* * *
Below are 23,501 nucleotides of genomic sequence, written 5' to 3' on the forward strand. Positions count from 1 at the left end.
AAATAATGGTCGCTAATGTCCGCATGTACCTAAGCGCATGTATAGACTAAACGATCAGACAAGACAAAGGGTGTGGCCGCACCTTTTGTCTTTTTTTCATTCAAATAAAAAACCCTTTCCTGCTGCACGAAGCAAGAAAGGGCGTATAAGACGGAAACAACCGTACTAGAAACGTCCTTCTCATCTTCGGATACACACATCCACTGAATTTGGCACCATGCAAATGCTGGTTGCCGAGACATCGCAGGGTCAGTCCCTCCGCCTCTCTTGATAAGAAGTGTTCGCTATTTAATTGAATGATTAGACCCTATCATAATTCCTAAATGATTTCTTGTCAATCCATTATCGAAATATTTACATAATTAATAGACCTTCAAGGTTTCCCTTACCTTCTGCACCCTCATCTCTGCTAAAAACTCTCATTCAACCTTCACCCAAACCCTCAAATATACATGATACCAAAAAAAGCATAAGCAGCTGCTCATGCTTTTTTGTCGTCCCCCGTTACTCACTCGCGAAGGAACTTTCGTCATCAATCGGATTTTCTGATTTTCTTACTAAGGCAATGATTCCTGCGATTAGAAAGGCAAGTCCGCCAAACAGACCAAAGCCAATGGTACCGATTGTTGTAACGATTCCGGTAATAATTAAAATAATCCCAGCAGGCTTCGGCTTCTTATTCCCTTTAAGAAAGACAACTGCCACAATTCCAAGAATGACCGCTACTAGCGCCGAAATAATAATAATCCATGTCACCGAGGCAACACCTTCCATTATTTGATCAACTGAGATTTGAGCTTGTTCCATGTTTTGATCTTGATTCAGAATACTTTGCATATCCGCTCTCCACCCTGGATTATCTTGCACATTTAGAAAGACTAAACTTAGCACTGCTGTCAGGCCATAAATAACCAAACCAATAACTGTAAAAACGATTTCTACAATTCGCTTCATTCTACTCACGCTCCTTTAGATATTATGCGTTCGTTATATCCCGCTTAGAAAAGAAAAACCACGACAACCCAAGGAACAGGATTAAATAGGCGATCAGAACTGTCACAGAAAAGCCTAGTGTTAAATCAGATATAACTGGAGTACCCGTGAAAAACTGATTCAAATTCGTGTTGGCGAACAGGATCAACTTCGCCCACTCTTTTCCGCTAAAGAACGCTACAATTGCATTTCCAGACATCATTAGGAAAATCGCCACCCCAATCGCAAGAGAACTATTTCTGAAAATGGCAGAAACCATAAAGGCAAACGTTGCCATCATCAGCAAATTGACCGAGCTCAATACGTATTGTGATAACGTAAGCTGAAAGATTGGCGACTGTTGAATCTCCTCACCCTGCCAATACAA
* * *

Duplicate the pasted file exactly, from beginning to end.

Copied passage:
Below are 23,501 nucleotides of genomic sequence, written 5' to 3' on the forward strand. Positions count from 1 at the left end.
AAATAATGGTCGCTAATGTCCGCATGTACCTAAGCGCATGTATAGACTAAACGATCAGACAAGACAAAGGGTGTGGCCGCACCTTTTGTCTTTTTTTCATTCAAATAAAAAACCCTTTCCTGCTGCACGAAGCAAGAAAGGGCGTATAAGACGGAAACAACCGTACTAGAAACGTCCTTCTCATCTTCGGATACACACATCCACTGAATTTGGCACCATGCAAATGCTGGTTGCCGAGACATCGCAGGGTCAGTCCCTCCGCCTCTCTTGATAAGAAGTGTTCGCTATTTAATTGAATGATTAGACCCTATCATAATTCCTAAATGATTTCTTGTCAATCCATTATCGAAATATTTACATAATTAATAGACCTTCAAGGTTTCCCTTACCTTCTGCACCCTCATCTCTGCTAAAAACTCTCATTCAACCTTCACCCAAACCCTCAAATATACATGATACCAAAAAAAGCATAAGCAGCTGCTCATGCTTTTTTGTCGTCCCCCGTTACTCACTCGCGAAGGAACTTTCGTCATCAATCGGATTTTCTGATTTTCTTACTAAGGCAATGATTCCTGCGATTAGAAAGGCAAGTCCGCCAAACAGACCAAAGCCAATGGTACCGATTGTTGTAACGATTCCGGTAATAATTAAAATAATCCCAGCAGGCTTCGGCTTCTTATTCCCTTTAAGAAAGACAACTGCCACAATTCCAAGAATGACCGCTACTAGCGCCGAAATAATAATAATCCATGTCACCGAGGCAACACCTTCCATTATTTGATCAACTGAGATTTGAGCTTGTTCCATGTTTTGATCTTGATTCAGAATACTTTGCATATCCGCTCTCCACCCTGGATTATCTTGCACATTTAGAAAGACTAAACTTAGCACTGCTGTCAGGCCATAAATAACCAAACCAATAACTGTAAAAACGATTTCTACAATTCGCTTCATTCTACTCACGCTCCTTTAGATATTATGCGTTCGTTATATCCCGCTTAGAAAAGAAAAACCACGACAACCCAAGGAACAGGATTAAATAGGCGATCAGAACTGTCACAGAAAAGCCTAGTGTTAAATCAGATATAACTGGAGTACCCGTGAAAAACTGATTCAAATTCGTGTTGGCGAACAGGATCAACTTCGCCCACTCTTTTCCGCTAAAGAACGCTACAATTGCATTTCCAGACATCATTAGGAAAATCGCCACCCCAATCGCAAGAGAACTATTTCTGAAAATGGCAGAAACCATAAAGGCAAACGTTGCCATCATCAGCAAATTGACCGAGCTCAATACGTATTGTGATAACGTAAGCTGAAAGATTGGCGACTGTTGAATCTCCTCACCCTGCCAATACAA